The third thing that went wrong was that I was asked to sing a Spice Girls song, then one by MC Hammer. I’d forgotten to tell the audience that this robot was an old model, and its pop music database ran only to some time in the mid-80’s.

What didn’t go wrong was the interfering with other acts. Garth played off me beautifully, his character getting more and more pompous and sniffy. Chris came along later, when the crowd was decidedly merry, and let me take his glasses off, though not undress him, managing to simultaneously ignore and collaborate with me, which also worked a treat. On the part of both, it took fortitude, improvisation experience and quick wits: I barely left either of them in peace. I danced in front of them, took things from them, spoke into their microphone, the works.

Even though they had agreed, I sought them out after the show to apologize. Each told me it had been challenging, but fun. They said they had enjoyed working with me. Unusually for me, I hadn’t felt that I was working with them. I had barely been aware of them, feeling no complicity, letting them do all the work. Generally, complicity with other actors is the single most important element of the shows I’m in, the one I can’t do without. Here,I had none; the robot belonged to the audience.

I hurt my knee, of course, which was my own fault. I was also, constantly sliding out of character, ever more so as the evening progressed. This may have been something to do with the informal nature of the event; we were in the bar, mostly, and people did keep talking to me. I reminded myself a bit of how my young son plays; he interrupts his imaginative games to clarify what he needs me to do in them, then drops back into pretending, seamlessly. Mostly, though, I think it was either lack of discipline on my part, or a failure in the setup. I have some changes in mind that might help, but they meen involving more equipment and at least one other person, and as my pay for such events doesn’t even cover my traveling expenses, this might be tricky.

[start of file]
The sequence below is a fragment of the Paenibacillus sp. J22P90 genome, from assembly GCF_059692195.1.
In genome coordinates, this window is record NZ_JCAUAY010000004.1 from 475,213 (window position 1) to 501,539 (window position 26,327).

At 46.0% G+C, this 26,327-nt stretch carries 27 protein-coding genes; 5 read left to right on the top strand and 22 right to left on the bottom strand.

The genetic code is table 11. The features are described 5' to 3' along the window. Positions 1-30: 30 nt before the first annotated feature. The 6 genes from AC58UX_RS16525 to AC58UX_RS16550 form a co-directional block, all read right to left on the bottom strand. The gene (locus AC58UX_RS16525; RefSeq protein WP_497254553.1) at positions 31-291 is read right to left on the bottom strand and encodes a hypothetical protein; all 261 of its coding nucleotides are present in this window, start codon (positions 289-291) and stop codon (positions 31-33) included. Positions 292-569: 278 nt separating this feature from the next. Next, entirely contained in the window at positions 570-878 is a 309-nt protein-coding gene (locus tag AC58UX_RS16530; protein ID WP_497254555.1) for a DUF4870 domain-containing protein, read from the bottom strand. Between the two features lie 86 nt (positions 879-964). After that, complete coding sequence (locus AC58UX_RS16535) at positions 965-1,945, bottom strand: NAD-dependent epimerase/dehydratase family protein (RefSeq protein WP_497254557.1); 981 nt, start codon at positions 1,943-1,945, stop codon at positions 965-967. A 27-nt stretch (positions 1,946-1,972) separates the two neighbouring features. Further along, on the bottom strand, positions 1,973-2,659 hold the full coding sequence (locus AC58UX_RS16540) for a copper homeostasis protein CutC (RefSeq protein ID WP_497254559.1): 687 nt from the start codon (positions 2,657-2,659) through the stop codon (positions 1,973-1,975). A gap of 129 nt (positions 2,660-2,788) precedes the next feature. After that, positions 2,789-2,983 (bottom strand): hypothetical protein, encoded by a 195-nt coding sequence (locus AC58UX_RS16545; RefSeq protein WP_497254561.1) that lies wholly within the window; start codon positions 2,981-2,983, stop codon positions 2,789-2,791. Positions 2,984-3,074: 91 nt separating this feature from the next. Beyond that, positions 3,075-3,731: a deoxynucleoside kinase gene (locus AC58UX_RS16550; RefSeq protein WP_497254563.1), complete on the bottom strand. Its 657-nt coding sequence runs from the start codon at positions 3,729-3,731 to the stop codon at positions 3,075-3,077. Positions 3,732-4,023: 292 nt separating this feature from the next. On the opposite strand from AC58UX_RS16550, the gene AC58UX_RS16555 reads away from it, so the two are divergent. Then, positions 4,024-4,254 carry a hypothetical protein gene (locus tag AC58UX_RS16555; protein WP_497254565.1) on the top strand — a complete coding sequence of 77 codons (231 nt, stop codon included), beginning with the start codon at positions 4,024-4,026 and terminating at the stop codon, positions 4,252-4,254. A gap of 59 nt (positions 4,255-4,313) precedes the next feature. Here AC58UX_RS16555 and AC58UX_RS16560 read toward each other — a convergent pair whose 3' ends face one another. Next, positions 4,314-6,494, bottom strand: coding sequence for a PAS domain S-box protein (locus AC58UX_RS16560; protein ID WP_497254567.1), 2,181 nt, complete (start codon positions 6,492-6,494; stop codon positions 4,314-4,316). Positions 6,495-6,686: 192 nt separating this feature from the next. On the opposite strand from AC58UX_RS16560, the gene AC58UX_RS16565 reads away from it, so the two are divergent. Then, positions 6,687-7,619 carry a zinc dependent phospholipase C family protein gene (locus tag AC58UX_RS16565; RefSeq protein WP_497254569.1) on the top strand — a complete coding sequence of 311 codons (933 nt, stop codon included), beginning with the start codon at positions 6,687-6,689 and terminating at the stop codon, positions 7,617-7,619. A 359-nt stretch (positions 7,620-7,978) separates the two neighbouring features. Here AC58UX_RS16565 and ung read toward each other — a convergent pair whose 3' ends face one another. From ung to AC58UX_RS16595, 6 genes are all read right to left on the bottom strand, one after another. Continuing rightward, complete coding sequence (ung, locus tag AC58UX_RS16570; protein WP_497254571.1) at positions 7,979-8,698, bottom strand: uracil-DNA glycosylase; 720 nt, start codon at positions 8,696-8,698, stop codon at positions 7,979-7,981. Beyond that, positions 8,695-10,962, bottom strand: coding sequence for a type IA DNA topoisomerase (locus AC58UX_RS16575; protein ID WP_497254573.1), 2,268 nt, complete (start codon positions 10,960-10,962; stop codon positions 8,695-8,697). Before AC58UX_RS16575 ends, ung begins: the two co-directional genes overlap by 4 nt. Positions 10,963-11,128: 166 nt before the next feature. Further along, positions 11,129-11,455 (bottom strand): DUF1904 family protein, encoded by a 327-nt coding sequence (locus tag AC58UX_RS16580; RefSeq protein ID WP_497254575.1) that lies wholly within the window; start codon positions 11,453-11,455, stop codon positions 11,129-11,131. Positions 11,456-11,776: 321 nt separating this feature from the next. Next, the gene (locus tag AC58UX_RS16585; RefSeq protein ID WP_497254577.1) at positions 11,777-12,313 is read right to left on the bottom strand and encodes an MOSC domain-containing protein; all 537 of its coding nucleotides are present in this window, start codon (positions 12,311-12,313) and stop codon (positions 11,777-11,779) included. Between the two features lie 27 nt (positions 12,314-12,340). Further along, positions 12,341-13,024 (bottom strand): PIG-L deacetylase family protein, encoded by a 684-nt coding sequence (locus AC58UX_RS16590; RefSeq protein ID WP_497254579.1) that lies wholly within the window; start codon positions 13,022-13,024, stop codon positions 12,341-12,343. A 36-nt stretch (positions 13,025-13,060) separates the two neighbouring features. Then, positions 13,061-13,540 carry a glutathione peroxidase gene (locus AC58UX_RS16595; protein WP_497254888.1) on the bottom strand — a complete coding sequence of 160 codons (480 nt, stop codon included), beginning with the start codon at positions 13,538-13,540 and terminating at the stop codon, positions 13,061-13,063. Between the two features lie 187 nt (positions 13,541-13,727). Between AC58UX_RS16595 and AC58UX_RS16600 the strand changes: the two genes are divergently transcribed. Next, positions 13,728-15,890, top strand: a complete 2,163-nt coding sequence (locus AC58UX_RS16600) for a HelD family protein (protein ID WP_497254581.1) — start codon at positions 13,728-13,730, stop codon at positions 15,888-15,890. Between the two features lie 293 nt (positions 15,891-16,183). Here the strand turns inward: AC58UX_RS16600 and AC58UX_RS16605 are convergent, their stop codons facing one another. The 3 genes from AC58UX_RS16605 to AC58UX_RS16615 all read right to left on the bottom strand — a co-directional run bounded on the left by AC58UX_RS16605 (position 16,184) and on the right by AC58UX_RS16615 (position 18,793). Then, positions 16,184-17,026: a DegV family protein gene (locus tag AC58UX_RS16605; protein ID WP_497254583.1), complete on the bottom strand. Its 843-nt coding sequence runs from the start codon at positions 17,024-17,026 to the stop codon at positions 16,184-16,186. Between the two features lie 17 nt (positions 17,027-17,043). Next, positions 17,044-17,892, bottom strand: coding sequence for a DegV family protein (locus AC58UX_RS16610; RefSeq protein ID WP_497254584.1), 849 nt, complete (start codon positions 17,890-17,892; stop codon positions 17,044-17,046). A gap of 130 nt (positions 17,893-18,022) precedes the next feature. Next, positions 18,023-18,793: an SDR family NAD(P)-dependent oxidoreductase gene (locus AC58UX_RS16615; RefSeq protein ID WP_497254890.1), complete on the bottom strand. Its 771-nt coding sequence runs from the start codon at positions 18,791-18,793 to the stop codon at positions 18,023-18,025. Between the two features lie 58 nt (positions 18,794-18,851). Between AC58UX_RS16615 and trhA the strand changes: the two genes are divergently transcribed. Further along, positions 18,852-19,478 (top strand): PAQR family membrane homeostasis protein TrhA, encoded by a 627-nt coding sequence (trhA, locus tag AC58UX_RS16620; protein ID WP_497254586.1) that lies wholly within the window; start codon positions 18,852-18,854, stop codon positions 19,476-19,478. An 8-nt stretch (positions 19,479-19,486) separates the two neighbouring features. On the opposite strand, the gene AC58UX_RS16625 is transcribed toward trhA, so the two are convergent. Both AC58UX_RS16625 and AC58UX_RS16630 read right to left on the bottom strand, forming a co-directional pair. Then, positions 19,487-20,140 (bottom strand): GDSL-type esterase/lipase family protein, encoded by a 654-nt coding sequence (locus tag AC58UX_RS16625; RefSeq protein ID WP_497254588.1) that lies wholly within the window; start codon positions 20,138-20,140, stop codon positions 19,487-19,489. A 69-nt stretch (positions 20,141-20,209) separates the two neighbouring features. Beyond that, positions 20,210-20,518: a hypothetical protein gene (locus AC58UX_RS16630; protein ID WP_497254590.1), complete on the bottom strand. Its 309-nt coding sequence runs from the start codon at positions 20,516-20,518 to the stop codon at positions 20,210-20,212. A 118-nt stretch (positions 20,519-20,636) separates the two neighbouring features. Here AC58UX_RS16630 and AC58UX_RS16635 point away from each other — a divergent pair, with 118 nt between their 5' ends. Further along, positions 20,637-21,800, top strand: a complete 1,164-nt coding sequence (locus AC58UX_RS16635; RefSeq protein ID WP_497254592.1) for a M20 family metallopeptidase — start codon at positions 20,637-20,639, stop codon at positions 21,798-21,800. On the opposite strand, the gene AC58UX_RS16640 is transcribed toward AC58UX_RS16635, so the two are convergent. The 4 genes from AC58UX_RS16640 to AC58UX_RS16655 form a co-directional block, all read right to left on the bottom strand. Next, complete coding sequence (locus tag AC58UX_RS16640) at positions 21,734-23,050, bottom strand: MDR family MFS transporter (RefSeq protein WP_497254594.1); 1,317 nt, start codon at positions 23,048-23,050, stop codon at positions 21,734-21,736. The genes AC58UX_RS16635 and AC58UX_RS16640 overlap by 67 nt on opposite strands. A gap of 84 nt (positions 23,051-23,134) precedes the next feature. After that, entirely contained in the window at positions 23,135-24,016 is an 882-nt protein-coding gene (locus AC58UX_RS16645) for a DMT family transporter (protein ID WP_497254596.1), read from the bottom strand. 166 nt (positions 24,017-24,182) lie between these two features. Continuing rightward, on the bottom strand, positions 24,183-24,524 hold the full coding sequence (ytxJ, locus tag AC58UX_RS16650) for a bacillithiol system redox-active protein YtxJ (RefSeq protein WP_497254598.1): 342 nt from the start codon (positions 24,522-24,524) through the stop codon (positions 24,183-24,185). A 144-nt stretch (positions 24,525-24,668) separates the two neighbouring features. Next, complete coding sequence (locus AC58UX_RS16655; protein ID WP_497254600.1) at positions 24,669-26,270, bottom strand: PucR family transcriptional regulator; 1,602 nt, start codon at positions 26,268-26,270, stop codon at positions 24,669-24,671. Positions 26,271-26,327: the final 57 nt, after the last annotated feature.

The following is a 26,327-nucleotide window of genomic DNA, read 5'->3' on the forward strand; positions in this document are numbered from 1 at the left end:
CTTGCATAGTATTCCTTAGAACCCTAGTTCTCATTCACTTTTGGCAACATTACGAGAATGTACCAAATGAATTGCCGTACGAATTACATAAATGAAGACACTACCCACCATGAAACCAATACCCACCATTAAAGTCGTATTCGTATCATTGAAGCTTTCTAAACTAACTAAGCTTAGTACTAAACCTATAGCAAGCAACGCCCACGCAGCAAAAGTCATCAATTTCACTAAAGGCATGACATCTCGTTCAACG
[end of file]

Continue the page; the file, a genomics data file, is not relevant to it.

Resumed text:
There is no question in my mind that audiences love being able to affect performances in this way. I’ve never had so much positive feedback about anything I’ve done. There is also no question that some audience members hate having my Robot interfere with the other acts. I had an exchange on Facebook with one audience member who hated it so much that he kept saying so on my personal page until I blocked him. Because I want such conversations to take place in public, and because the developing relationship between new media and theatre interests me so much, I’m reproducing that discussion, in full, in my next post.

Please see my post of 15 March for a full list of the requests I received on this occasion.